Incandescent-bulb "ban" repeal heading for defeat?

Republicans have introduced a repeal of federal lightbulb standards in the House, which effectively ban older-style incandescent bulbs, but Democrats in the chamber have begun uniting to defeat it.  Thanks to the way the bill made it to the floor, it needs a 2/3rds majority to pass — and that looks doubtful at best:

House Democrats on Monday indicated strong opposition to a controversial bill to repeal federal lightbulb standards, which could lead to the defeat of the measure in an expected Tuesday vote.

The Better Use of Light Bulbs Act, H.R. 2417 would end federal bulb standards passed in 2007 that Republicans have since held up as a prime example of federal overreach. House Republicans brought up the bill under a suspension of the rules, which requires two-thirds of voting members to support it.

That means even though a majority might support it, it is unlikely to be approved Tuesday in light of Democratic opposition.

Suspension votes are generally reserved for non-controversial bills, although this is not the first time Republicans have risked failure by putting a bill on the suspension calendar. In February, for example, the House rejected two bills in this manner — one instructing the Obama administration to seek repayment from the United Nations, and other to extend Patriot Act surveillance authorities.

I’m not sure why the bill was introduced under a suspension of the rules.  The GOP may have wanted to rush it to the floor, as they have been attracting some heat (pun intended) over their lack of energy (yes, I’m having fun) about overturning the 2007 law.  The Hill doesn’t explain the strategy behind that decision, but the Christian Science Monitor reports that it could be added later as a rider to another bill.  The Monitor also explains the mechanics of the so-called “ban”:

Even if it does succeed, it would need to pass the Senate and be signed by the president – a very dubious prospect. It is possible, however, that the issue could reemerge as a rider to a budget bill or a bargaining chip in debt negotiations, analysts say. …

Contrary to claims frequently made by conservative talk radio, bloggers, and some news media outlets, incandescent light bulbs are not actually being “banned.” Incandescent bulbs with newer, more efficient technology will still be for sale, because the 2007 law does not single out any particular lighting technology. It only requires light bulbs to meet higher levels of efficiency if they are to be sold.

Under that law, general-purpose light bulbs must become about 30 percent more energy efficient. Different bulb classes face different deadlines, all between 2012 and 2014. The old Edison bulb gets killed on January 1, 2012. But more-efficient incandescent bulbs, which use only 72 watts to give the same output as an old 100-watt Edison bulb, will still be sold.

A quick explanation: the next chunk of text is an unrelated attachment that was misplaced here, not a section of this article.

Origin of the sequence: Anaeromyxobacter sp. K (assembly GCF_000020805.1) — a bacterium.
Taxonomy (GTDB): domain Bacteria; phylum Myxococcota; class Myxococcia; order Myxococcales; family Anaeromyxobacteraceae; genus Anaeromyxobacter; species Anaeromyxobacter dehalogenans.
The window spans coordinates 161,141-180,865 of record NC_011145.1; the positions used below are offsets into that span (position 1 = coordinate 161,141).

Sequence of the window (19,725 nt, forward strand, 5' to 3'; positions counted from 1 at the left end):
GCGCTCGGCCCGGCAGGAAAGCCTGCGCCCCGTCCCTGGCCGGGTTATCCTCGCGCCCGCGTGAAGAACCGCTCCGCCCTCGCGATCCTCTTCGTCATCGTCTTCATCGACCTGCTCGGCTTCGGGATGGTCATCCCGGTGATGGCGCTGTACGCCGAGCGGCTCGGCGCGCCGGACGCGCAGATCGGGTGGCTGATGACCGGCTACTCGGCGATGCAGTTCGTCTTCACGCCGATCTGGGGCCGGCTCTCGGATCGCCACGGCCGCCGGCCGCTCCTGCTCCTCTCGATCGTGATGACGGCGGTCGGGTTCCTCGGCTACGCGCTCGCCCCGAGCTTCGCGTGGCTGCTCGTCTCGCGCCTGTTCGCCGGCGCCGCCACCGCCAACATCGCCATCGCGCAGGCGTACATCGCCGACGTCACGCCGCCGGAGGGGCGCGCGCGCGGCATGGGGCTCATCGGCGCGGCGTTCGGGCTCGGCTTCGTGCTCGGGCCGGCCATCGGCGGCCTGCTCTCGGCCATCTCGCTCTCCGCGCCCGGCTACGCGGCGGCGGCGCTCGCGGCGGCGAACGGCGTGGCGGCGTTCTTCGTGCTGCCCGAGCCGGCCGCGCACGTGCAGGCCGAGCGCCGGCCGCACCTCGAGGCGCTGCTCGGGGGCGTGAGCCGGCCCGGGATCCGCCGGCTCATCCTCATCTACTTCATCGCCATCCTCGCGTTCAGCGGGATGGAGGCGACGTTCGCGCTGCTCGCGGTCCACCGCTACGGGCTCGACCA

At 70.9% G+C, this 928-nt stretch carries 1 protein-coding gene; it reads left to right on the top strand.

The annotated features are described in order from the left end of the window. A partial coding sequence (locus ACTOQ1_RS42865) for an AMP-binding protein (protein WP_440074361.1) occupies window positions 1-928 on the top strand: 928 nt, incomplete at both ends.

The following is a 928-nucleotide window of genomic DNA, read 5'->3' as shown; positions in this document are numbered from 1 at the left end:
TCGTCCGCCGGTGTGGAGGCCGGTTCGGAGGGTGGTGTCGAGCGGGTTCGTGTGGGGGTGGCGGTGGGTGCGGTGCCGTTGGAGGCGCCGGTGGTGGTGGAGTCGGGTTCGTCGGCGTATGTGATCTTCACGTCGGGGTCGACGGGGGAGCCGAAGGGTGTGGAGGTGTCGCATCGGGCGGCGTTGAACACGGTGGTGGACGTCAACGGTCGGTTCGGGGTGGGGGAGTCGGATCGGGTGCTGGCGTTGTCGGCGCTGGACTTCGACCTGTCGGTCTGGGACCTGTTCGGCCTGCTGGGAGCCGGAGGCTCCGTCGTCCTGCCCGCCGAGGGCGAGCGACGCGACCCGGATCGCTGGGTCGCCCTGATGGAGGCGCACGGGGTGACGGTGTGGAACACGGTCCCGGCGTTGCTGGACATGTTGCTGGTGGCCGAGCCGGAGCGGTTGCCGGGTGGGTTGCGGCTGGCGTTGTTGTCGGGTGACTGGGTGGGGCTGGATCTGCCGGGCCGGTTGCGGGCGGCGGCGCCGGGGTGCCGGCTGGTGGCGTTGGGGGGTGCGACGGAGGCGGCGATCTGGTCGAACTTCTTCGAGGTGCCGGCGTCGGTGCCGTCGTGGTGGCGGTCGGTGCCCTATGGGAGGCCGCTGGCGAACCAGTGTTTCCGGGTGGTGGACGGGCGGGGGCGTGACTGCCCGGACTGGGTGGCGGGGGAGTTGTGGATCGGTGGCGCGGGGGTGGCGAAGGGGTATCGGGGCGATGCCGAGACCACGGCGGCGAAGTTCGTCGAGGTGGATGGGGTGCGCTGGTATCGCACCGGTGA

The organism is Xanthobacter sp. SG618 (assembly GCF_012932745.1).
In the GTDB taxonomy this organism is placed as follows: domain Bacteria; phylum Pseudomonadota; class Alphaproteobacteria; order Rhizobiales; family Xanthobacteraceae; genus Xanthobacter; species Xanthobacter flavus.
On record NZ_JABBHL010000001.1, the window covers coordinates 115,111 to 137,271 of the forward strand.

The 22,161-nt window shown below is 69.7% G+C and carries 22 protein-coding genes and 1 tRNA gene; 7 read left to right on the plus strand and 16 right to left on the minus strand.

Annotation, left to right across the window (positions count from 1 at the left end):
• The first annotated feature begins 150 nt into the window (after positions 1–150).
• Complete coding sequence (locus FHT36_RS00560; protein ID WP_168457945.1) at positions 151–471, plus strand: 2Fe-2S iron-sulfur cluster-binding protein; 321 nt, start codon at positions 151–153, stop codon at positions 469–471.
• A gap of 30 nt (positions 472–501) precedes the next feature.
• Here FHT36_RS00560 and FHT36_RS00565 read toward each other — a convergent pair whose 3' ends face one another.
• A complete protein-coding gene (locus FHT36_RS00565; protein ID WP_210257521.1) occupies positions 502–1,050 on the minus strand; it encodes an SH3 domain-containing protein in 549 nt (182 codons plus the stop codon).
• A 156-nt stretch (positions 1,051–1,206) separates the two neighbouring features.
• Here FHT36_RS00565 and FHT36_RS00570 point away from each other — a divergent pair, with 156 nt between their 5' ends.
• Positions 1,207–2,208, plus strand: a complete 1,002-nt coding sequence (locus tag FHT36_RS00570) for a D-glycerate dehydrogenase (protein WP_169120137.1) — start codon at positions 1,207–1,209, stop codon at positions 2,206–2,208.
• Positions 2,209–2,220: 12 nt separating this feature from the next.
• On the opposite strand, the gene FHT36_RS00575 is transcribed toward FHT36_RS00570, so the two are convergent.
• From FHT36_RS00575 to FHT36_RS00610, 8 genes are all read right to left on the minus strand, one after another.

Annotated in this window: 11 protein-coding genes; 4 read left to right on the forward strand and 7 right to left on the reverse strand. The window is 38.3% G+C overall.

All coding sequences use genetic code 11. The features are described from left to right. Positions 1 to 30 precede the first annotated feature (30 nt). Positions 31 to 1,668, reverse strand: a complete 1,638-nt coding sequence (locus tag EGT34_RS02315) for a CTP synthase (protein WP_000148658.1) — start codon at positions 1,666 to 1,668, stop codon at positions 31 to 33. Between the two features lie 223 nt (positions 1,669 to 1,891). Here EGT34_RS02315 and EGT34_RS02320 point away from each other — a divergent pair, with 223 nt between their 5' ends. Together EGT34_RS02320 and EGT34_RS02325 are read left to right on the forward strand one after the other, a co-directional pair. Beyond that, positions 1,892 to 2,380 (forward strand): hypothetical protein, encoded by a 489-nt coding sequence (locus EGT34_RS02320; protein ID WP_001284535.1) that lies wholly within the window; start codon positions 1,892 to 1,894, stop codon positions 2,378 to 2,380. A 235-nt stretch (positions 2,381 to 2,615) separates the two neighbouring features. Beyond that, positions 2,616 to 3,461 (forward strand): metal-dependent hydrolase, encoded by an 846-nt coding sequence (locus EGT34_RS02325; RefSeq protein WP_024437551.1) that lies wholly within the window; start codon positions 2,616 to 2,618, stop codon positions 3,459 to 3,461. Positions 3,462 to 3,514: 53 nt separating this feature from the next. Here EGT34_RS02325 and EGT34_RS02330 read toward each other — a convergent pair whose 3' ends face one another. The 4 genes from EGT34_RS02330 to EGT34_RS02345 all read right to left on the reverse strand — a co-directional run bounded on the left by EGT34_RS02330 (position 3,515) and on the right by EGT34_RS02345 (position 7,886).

While Edison bulbs today are about 30-50 cents apiece, updated versions cost $1.50. But the latter pay for themselves in energy savings in about six months.

The old incandescent bulb is clearly an energy hog. Just 5 percent of the electricity it uses lights the bulb – the rest ends up as heat.

Well, this is a nitpicking fact-check from the Monitor, which normally does better work.  The standards make production and sale of cheap incandescents illegal, which is effectively a ban no matter how one gets to that position.  More efficient incandescents can still be purchased, but the lifespan of those may not be much greater than the cheaper alternatives, which means that it gets expensive to replace them.  That may save energy, but the increased costs hit those with lower incomes hardest, who may not be able to wait six months for break-even points on spending.   At least that’s better than what happens with the CFLs that green advocates have pushed as the alternative, which require hazmat abatement for disposal, thanks to the mercury used in their manufacture.

Energy Secretary Steven Chu defended the government action to remove the choice for Americans on light-bulb efficiency, saying “We are taking away a choice that continues to let people waste their own money.” I wasn’t aware that government’s role was to exercise veto power on my personal spending choices, at least not when the product itself isn’t illegal for reasons of public safety.  Neither was Mark Steyn:

I wonder if Secretary Chu has any idea how stupid this argument sounds from an administration that has wasted more of other people’s money than anybody else on the planet. Secretary Chu and his colleagues took a trillion dollars of “stimulus” and, for all the stimulating it did, might as well have given it in large bills to Charlie Sheen to snort coke off his hookers’ bellies with. (In my weekend column, I touch on only the most lurid and outrageous of the government’s many smart investment decisions: its use of stimulus dollars to stimulate the Mexican coffin industry.) …

There’s a limit to the amount of damage I can do wasting my own money. There are no limits to the damage Chu & Co can do wasting my money.

John Hinderaker notes a few of his wastes of money over the years to make a point:

I’ve wasted my money from time to time. I once bought a pair of bell-bottom jeans. I took Susie W. on a date. I bought a Cuban cigar when I was in the Caribbean. I contributed to Jimmy Carter’s presidential campaign. But I always figured that was my business–it was, after all, my money.

Bell-bottom jeans?  This man needs a government intervention! (By the way, don’t miss out on your chance to enter the Power Line $100,000 Prize — this might make a good topic.)

Are more efficient light bulbs a wiser consumer choice?  Certainly, if one can afford to make that choice.  Lean chicken is a wiser choice than ground hamburger, too, and Honda CRVs better than most GM choices in similar classes.  That doesn’t mean that we need government standards that impose those choices on free citizens.